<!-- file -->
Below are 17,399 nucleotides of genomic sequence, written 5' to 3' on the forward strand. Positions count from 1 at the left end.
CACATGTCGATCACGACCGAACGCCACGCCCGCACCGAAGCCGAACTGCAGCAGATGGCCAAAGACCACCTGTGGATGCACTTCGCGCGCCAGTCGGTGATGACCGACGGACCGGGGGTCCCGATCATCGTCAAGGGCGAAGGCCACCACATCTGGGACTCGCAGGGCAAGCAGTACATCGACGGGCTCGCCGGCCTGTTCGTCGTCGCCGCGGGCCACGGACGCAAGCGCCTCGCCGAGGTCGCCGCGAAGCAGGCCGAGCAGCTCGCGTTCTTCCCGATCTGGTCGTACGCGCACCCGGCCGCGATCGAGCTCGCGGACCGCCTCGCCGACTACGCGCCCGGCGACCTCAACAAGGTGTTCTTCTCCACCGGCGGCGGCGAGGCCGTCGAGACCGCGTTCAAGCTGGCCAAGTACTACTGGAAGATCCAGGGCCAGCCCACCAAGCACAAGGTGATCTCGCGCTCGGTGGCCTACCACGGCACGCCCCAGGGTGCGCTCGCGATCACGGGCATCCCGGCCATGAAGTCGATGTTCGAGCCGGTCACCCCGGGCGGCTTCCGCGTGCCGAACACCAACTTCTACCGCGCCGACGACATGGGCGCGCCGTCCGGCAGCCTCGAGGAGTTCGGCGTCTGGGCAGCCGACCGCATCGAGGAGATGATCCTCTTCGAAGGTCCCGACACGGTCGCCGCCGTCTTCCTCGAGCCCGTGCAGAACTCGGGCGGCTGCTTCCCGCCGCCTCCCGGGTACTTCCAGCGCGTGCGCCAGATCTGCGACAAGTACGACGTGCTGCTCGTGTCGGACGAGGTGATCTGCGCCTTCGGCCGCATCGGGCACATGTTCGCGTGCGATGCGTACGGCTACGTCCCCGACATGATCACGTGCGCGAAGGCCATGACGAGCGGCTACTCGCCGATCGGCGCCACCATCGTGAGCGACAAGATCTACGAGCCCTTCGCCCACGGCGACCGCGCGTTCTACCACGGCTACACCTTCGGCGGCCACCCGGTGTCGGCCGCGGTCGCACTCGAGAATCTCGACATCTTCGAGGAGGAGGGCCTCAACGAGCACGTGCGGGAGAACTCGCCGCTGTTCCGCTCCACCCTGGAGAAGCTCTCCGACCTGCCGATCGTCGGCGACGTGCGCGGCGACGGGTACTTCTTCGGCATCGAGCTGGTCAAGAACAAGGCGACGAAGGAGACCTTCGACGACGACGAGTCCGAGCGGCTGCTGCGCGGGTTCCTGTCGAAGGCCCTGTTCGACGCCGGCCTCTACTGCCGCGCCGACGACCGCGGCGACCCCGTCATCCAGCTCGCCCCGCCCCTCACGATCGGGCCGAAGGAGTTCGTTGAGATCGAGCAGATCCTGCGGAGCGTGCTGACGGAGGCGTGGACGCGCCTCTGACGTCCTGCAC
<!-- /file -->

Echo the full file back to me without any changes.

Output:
Below are 17,399 nucleotides of genomic sequence, written 5' to 3' on the forward strand. Positions count from 1 at the left end.
CACATGTCGATCACGACCGAACGCCACGCCCGCACCGAAGCCGAACTGCAGCAGATGGCCAAAGACCACCTGTGGATGCACTTCGCGCGCCAGTCGGTGATGACCGACGGACCGGGGGTCCCGATCATCGTCAAGGGCGAAGGCCACCACATCTGGGACTCGCAGGGCAAGCAGTACATCGACGGGCTCGCCGGCCTGTTCGTCGTCGCCGCGGGCCACGGACGCAAGCGCCTCGCCGAGGTCGCCGCGAAGCAGGCCGAGCAGCTCGCGTTCTTCCCGATCTGGTCGTACGCGCACCCGGCCGCGATCGAGCTCGCGGACCGCCTCGCCGACTACGCGCCCGGCGACCTCAACAAGGTGTTCTTCTCCACCGGCGGCGGCGAGGCCGTCGAGACCGCGTTCAAGCTGGCCAAGTACTACTGGAAGATCCAGGGCCAGCCCACCAAGCACAAGGTGATCTCGCGCTCGGTGGCCTACCACGGCACGCCCCAGGGTGCGCTCGCGATCACGGGCATCCCGGCCATGAAGTCGATGTTCGAGCCGGTCACCCCGGGCGGCTTCCGCGTGCCGAACACCAACTTCTACCGCGCCGACGACATGGGCGCGCCGTCCGGCAGCCTCGAGGAGTTCGGCGTCTGGGCAGCCGACCGCATCGAGGAGATGATCCTCTTCGAAGGTCCCGACACGGTCGCCGCCGTCTTCCTCGAGCCCGTGCAGAACTCGGGCGGCTGCTTCCCGCCGCCTCCCGGGTACTTCCAGCGCGTGCGCCAGATCTGCGACAAGTACGACGTGCTGCTCGTGTCGGACGAGGTGATCTGCGCCTTCGGCCGCATCGGGCACATGTTCGCGTGCGATGCGTACGGCTACGTCCCCGACATGATCACGTGCGCGAAGGCCATGACGAGCGGCTACTCGCCGATCGGCGCCACCATCGTGAGCGACAAGATCTACGAGCCCTTCGCCCACGGCGACCGCGCGTTCTACCACGGCTACACCTTCGGCGGCCACCCGGTGTCGGCCGCGGTCGCACTCGAGAATCTCGACATCTTCGAGGAGGAGGGCCTCAACGAGCACGTGCGGGAGAACTCGCCGCTGTTCCGCTCCACCCTGGAGAAGCTCTCCGACCTGCCGATCGTCGGCGACGTGCGCGGCGACGGGTACTTCTTCGGCATCGAGCTGGTCAAGAACAAGGCGACGAAGGAGACCTTCGACGACGACGAGTCCGAGCGGCTGCTGCGCGGGTTCCTGTCGAAGGCCCTGTTCGACGCCGGCCTCTACTGCCGCGCCGACGACCGCGGCGACCCCGTCATCCAGCTCGCCCCGCCCCTCACGATCGGGCCGAAGGAGTTCGTTGAGATCGAGCAGATCCTGCGGAGCGTGCTGACGGAGGCGTGGACGCGCCTCTGACGTCCTGCAC